Every year 1.4 billion pounds of plastic ends up in our oceans. We live in a disposable society, where everything was made to be used once and then be thrown away. However across the world human behaviour and societies are making fundamental changes in the use of disposable products. Plastic is one of the greatest offenders in disposable products, and it can be seen very clearly in places around the world.
The story of Bamstraw begins in Bali, Indonesia, where there is stunning nature, a calm and serene atmosphere as well as some of the most hospitable and friendly people you can find. Yet when you go diving there are places where there is more plastic than wildlife in the water, beaches have plastic and other waste wash up, marine wildlife is found daily having ingested plastic and straws are a huge contributor to much of the animal suffering.
Across the island, wild bamboo grows extremely fast. Normally this bamboo would be cut down and thrown into the river, which would sometimes cause floods. The villagers live simple but happy lives, however many struggles economically and cannot always afford to send their children to school or other amenities. Yet the hospitality shown to travelers, tourists, and guests, in general, was better than that of a luxury hotel.
Observing the issue of plastic waste and economic difficulty first hand was what brought on the inspiration for Bamstraw. Over 500 million plastic straws are used and thrown away every day, many of which end up in the ocean. There was a large excess of bamboo which is not only very durable but also has naturally-occurring antimicrobial agents and a need for more jobs in the village. Within a few days, the villagers were producing the first Bamstraw products.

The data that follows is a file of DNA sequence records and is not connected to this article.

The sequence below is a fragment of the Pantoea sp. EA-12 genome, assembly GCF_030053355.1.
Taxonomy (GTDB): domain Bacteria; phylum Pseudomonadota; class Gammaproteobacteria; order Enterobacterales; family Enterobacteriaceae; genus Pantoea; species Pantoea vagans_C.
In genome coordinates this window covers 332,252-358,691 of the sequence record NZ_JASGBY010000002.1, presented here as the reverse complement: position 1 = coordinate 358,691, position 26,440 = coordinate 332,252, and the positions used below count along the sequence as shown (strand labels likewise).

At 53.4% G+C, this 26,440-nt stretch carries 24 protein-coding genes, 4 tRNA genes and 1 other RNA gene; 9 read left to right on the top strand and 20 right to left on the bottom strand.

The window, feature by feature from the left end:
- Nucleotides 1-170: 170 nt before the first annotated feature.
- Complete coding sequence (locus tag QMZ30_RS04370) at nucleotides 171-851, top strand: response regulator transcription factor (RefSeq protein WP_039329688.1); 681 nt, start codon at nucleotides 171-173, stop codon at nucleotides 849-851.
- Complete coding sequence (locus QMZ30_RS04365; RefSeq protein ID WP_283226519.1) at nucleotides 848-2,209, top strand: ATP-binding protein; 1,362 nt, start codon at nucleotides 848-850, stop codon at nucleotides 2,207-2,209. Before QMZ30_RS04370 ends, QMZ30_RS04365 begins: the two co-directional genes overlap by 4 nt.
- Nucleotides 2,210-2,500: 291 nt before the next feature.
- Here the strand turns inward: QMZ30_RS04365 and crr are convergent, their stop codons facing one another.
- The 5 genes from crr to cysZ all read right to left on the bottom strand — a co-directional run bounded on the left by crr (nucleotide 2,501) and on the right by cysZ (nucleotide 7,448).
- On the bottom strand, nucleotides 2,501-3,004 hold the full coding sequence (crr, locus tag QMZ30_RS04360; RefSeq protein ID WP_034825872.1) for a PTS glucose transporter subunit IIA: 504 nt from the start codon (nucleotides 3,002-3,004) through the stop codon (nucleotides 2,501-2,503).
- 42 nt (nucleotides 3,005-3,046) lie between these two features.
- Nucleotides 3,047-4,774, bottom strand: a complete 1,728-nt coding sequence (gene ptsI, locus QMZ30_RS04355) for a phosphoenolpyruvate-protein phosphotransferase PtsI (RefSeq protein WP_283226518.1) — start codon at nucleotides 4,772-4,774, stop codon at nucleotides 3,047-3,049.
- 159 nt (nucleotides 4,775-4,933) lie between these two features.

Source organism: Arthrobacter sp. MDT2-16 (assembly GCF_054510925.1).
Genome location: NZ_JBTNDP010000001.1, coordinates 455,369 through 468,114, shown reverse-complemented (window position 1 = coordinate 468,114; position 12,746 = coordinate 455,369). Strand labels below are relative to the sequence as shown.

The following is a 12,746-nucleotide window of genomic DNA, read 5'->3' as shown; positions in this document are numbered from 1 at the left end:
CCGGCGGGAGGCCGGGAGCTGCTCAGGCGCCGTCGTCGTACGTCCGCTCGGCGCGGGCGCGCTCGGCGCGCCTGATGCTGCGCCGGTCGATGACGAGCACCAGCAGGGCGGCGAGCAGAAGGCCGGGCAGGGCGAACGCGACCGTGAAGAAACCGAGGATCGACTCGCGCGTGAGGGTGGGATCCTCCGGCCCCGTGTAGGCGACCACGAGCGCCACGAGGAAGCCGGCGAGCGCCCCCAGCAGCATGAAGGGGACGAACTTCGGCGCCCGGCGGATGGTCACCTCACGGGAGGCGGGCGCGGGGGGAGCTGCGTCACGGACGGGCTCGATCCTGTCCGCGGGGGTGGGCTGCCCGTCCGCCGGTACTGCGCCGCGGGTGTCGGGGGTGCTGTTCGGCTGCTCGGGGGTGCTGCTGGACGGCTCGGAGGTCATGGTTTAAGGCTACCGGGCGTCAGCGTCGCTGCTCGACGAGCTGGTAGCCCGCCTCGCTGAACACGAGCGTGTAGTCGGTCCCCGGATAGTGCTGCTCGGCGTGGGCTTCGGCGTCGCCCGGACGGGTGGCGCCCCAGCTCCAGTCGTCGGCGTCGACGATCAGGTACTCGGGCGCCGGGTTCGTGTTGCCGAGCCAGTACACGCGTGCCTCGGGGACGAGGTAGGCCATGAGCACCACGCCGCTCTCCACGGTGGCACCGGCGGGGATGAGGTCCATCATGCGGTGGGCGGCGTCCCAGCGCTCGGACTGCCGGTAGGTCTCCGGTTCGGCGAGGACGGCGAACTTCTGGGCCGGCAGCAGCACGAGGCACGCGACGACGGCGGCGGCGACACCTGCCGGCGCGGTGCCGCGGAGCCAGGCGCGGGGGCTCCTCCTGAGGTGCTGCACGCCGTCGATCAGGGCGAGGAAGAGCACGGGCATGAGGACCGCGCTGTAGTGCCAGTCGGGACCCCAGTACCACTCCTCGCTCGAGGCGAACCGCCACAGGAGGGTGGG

Bamstraw currently employs people from the village of Singakerta in Bali. Through Bamstraw the villagers are offered an opportunity to work part-time for 4-5 hours a week allowing them to earn extra income per month. This extra money allows them to send their children to school since the constitution of Bamstraw 14 children can afford to go to school. We only use discarded surplus bamboo and ensure safe and fair working conditions for the villagers, solving the issue of floods caused by bamboo blockages and providing a sustainable alternative to plastic.